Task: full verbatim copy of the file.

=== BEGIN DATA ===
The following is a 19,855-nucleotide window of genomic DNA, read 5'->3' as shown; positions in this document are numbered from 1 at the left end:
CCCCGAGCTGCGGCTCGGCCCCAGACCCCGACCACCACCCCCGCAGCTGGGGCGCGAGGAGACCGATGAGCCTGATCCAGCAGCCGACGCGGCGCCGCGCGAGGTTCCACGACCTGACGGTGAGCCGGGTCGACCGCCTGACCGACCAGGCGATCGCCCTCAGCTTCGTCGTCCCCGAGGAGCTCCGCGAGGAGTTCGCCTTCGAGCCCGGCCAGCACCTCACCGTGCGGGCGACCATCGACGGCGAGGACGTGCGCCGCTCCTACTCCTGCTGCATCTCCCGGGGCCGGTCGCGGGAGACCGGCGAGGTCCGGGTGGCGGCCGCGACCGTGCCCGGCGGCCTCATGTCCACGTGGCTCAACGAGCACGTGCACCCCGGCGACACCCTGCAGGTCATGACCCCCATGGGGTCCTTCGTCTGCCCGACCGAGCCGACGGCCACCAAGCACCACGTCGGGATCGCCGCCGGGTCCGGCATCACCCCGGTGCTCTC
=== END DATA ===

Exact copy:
The following is a 19,855-nucleotide window of genomic DNA, read 5'->3' as shown; positions in this document are numbered from 1 at the left end:
CCCCGAGCTGCGGCTCGGCCCCAGACCCCGACCACCACCCCCGCAGCTGGGGCGCGAGGAGACCGATGAGCCTGATCCAGCAGCCGACGCGGCGCCGCGCGAGGTTCCACGACCTGACGGTGAGCCGGGTCGACCGCCTGACCGACCAGGCGATCGCCCTCAGCTTCGTCGTCCCCGAGGAGCTCCGCGAGGAGTTCGCCTTCGAGCCCGGCCAGCACCTCACCGTGCGGGCGACCATCGACGGCGAGGACGTGCGCCGCTCCTACTCCTGCTGCATCTCCCGGGGCCGGTCGCGGGAGACCGGCGAGGTCCGGGTGGCGGCCGCGACCGTGCCCGGCGGCCTCATGTCCACGTGGCTCAACGAGCACGTGCACCCCGGCGACACCCTGCAGGTCATGACCCCCATGGGGTCCTTCGTCTGCCCGACCGAGCCGACGGCCACCAAGCACCACGTCGGGATCGCCGCCGGGTCCGGCATCACCCCGGTGCTCTC